Fodder and Pasture. Acacia leucophloea is an important dry-season fodder and pasture tree throughout its range. Leaves, tender shoots and pods are eagerly eaten by goats, sheep and cattle. Singh (1982) reports that leaves contain 15% crude protein and 19% crude fiber. However, due to hydrocyanic acid toxicity A. leucophloea should not be used as a sole feed (Bhadoria and Gupta 1981). During dry seasons, this tree protects livestock and understory pasture from excessive temperatures. Grass beneath the trees remains succulent while exposed grass becomes dry and unpalatable. In eastern Indonesia, populations of this species have declined significantly due to heavy use as a dry-season fodder. Farmers do not replant A. leucophloea because of its slow growth.
The inner bark of A. leucophloea has a foul aroma. It produces a reddish-brown stain used to manufacture dyes and tannins (Heyne 1950). Fibers from the inner bark are used to make fish nets and rough rope. Additionally, a water soluble gum of fair quality can be extracted from the bark. The leaves yield a black dye and the bark produces tannin and dye (Heyne 1950, Troup 1983). Heyne (1950) reports the bark is used to distill liquor in India and seed sprouts are eaten as vegetables in Java. The vivid colors of its leaves, flowers and bark make A. leucophloea a beautiful, yet underutilized, ornamental tree.
Propagation. Seeds of A. leucophloea (37,000-50,000/kg) have hard seedcoats. Under natural conditions they germinate unevenly. To encourage uniform germination, seed should be scarified. Two methods are recommended: 1) submerge seeds in boiled water until the water cools – roughly 24 hours, or 2) soak seeds in sulfuric acid for 10-30 minutes followed by a cool water soak for 24 hours (Kumar and Bhanja 1992). The visibly swollen seeds should be removed from the water and sown immediately.
Management. Acacia leucophloea can be established by direct sowing, stump sprouts or seedlings. Direct sowing is preferred because the large roots of seedlings may hamper transplanting. Troup (1983) recommends the following method. Immediately prior to the rainy season, the sowing site should be cleared of weeds and the soil well cultivated. When the rains arrive sow scarified seed at a depth of 1 cm. Germination begins within a week.
Seedlings are sensitive to vegetative competition and browse damage. Weed control must be maintained for a minimum of two years. Livestock must be excluded from plantations until trees are beyond their reach. Annual cultivation around the seedlings improves growth and survival. Interplanting A. leucophloea at low densities with crops or pasture grasses can benefit both crops and trees (Troup 1983, Djogo 1992). Although this species is slow growing it should not be disregarded. Acacia leucophloea is a good reforestation species for poor soils in low rainfall areas. Otherwise underutilized, these sites could become useful fodder and fuel plantations.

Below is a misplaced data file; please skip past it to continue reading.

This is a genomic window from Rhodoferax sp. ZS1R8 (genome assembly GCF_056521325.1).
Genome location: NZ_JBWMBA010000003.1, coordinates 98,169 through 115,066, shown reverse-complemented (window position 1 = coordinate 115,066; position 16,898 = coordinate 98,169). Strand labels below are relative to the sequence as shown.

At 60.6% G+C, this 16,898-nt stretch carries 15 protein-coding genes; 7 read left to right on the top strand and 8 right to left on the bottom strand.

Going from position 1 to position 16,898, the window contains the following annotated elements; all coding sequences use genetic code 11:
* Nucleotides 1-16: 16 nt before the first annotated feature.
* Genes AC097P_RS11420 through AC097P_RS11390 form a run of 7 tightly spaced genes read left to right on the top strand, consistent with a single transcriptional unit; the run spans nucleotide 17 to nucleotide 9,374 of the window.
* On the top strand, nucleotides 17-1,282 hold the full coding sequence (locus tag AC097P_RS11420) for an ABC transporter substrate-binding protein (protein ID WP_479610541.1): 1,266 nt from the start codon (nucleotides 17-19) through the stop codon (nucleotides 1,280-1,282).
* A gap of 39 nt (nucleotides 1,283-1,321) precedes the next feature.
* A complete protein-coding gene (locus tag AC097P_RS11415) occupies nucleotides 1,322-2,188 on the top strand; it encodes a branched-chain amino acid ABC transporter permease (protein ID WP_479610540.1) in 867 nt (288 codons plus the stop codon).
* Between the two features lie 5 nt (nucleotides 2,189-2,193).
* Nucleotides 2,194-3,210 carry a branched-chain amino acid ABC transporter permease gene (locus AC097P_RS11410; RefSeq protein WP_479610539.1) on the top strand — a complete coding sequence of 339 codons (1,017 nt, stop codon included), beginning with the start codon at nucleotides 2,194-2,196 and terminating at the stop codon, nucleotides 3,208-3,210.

Acacia leucophloea fixes atmospheric nitrogen through a symbiotic relationship with Rhizobium bacteria which enables it to survive on infertile sites. Quantitative information concerning the amount of nitrogen fixed in this relationship is lacking.
The wide crown of A. leucophloea competes with adjacent crops for sunlight, limiting the trees usefulness on farms. The wood degrades quickly and is difficult to work.
Bhadoria, B.K. and R.K. Gupta. 1981. A note on hydrocynic acid content in Acacia leucophloea Roxb. Willd. Current Science 50: 689-690.
Djogo, A.P.Y. 1992. The possibilities of using local drought- resistant multipupose tree species as alternatives to lamtoro (Leucaena leucocephala) for agroforestry and social forestry in West Timor. Working Paper No. 32. EAPI, East West Center, Honolulu, Hawaii, USA. 41 p.
Heyne, K. 1950. De nuttige planten van Indonesie (The useful plants of Indonesia). N.V. Uitgeverij W. van Hoeve, Bandung, Indonesia. pp 713-715.
Kumar, S.V. and M. Bhanja. 1992. Forestry seed manual of Andhra Pradesh. Research & Development Circle, Andhra Pradesh Forest Department, Hyderabad, India. 100 p.
Nielsen, I.C. 1992. Flora Malesiana: Mimosaceae (Leguminosae-Mimosoideae), vol. 11:45.
Singh, R.V. 1982. Fodder trees of India. Oxford and IBH Publishing, Co. New Delhi, India. pp 367-69.
Troup, R.S. 1983. Troup’s Silviculture of Indian Trees, vol. IV Leguminosae. Forest Research Institute and Colleges, Dehra Dun, India. pp 33-38.
A full set of references is available from FACT Net
Written by James M. Roshetko1 and A.P.Y. Djogo2. 1 Program Associate, Winrock International and 2 Director, Agricultural Polytechnic Institute, Kupang, Timor, Indonesia.